When U.S. Department of Agriculture Secretary Sonny Perdue planned his third “Back to Our Roots” RV tour, chances are an accelerating trade war with China wasn’t on the agenda.

Yet it was top-of-mind for farmers, who made up much of the crowd of about 250 who attended a Town Hall luncheon, co-sponsored by Ohio Farm Bureau, in Lima April 4.

Escalating trade rhetoric has thrown farmers, particularly pork and soybean producers, into the crosshairs as China threatens to retaliate against U.S. threats of steel tariffs with tariffs of up to 25 percent on certain agriculture products.

Perdue told audience members in Lima that he was personally assured by President Trump that he wasn’t going to “let our farmers be a casualty of these trade disputes.

“There’s a legitimate anxiety…but these are announcements,” Perdue said. “Our goal, frankly, is to get China to the table to discuss some of the unfair trading practices.”

Trade wasn’t the only topic of conversation at the Lima event. Perdue spoke about the importance of relieving the burden of numerous regulations on farmers, who he noted are small business owners. He also answered questions about environmental issues, such as the phosphorus load in waterways in the Western Lake Erie Basin.

“This is a long-term problem that requires a long-term solution and ag gets blamed more often than it should,” he said. He talked about work farmers are already doing to decrease nutrient runoff, including use of cover crops, nutrient management plans and precision agriculture.

“We’re going to continue to progress with what we know is working using smart conservation techniques,” he added.

Perdue also answered questions about the 2018 Farm Bill and the risk programs within it – including Agricultural Risk Coverage and Price Loss Coverage programs. He said he expects those programs to remain, or potentially be rolled into one program.

“It will be a more evolutionary than revolutionary farm bill,” he said. Perdue said he is hopeful it will be passed this year, but cautioned that is it an election year and the focus of Congress may be distracted.

Administrator Linda McMahon, the head of the Small Business Administration, accompanied Perdue on his Ohio RV tour stops. The two signed a Memorandum of Understanding between the USDA and the SBA in Lima to promote stronger businesses and agricultural economies in rural America.

CAPTION: USDA Secretary Sonny Perdue and Administrator Linda McMahon, the head of the Small Business Administration, signed a Memorandum of Understanding between the USDA and the SBA in Lima to promote stronger businesses and agricultural economies in rural America. 

Ohio Farm Bureau membership

Labor has always been an issue, mainly because we are a seasonal operation. So that's a challenge finding somebody who only wants to work three months out of a year, sometimes up to six months.
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Mandy Way

Way Farms

Farm Labor Resources
I appreciate the benefit of having a strong voice in my corner. The extras that are included in membership are wonderful, but I'm a member because of the positive impact to my local and state agricultural communities.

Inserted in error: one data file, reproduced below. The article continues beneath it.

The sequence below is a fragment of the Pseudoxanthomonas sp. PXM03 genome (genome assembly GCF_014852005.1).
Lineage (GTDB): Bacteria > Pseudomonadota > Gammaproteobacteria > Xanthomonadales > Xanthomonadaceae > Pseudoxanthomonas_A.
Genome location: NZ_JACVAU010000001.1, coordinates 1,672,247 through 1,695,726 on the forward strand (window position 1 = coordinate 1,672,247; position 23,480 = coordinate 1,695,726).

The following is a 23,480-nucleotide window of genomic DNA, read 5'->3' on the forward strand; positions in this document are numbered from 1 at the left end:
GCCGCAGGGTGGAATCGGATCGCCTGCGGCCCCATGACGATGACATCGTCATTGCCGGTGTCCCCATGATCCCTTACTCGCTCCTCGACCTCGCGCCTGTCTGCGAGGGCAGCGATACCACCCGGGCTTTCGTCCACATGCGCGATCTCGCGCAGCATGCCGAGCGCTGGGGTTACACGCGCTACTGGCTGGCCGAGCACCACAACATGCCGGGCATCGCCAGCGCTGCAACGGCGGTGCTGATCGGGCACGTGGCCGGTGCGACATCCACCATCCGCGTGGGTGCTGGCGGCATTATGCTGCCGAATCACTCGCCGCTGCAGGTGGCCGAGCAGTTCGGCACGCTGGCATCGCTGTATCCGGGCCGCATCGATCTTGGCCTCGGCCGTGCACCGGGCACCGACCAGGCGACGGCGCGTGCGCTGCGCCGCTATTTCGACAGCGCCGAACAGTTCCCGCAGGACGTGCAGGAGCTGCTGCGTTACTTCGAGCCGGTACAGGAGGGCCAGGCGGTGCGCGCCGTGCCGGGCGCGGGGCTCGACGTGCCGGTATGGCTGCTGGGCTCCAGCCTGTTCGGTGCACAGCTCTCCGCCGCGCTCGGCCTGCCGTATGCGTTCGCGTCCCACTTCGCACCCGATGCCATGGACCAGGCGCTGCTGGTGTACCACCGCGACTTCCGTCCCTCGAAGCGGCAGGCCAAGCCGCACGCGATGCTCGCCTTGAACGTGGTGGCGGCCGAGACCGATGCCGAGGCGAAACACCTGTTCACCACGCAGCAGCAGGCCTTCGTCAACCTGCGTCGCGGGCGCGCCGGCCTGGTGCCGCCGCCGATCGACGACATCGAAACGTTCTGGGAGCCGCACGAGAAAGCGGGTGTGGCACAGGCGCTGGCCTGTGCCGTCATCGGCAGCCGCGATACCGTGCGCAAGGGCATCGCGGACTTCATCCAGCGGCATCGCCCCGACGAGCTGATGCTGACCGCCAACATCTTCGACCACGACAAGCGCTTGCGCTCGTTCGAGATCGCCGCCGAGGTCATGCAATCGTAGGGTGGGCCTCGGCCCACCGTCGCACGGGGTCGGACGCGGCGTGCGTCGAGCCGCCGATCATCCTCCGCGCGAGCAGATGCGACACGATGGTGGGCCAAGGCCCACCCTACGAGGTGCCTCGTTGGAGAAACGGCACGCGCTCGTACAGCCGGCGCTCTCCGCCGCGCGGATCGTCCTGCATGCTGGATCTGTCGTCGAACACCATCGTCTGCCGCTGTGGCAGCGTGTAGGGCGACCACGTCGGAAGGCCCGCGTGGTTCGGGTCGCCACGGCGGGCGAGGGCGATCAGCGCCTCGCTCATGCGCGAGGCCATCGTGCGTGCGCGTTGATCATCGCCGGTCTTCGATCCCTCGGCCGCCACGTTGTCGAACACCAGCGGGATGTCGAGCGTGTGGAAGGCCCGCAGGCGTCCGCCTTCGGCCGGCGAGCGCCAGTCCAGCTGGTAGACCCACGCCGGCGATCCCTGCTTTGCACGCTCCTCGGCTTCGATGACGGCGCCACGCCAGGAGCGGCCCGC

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Ernie Welch

Van Wert County Farm Bureau

Strong communities
I see the value and need to be engaged in the community I live in, to be a part of the decision-making process and to volunteer with organizations that help make our community better.
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Matt Aultman

Darke County Farm Bureau

Leadership development
Farm Bureau involvement has taught me how to grow my professional and leadership experience outside of the workforce and how to do that in a community-centric way.
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Jaclyn De Candio

Clark County Farm Bureau

Young Ag Professionals program
With not growing up on a farm, I’d say I was a late bloomer to agriculture. I feel so fortunate that I found the agriculture industry. There are so many opportunities for growth.
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Jenna Gregorich

Coshocton County Farm Bureau

Growing our Generation
Knowing that horticulture is under the agriculture umbrella and having Farm Bureau supporting horticulture like it does the rest of ag is very important.
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Jared Hughes

Groovy Plants Ranch

Groovy Plants Ranch
If it wasn't for Farm Bureau, I personally, along with many others, would not have had the opportunity to meet with our representatives face to face in Washington.
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Austin Heil

Hardin County Farm Bureau

Washington, D.C. Leadership Experience
So many of the issues that OFBF and its members are advocating for are important to all Ohioans. I look at OFBF as an agricultural watchdog advocating for farmers and rural communities across Ohio.
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Mary Smallsreed

Trumbull County Farm Bureau

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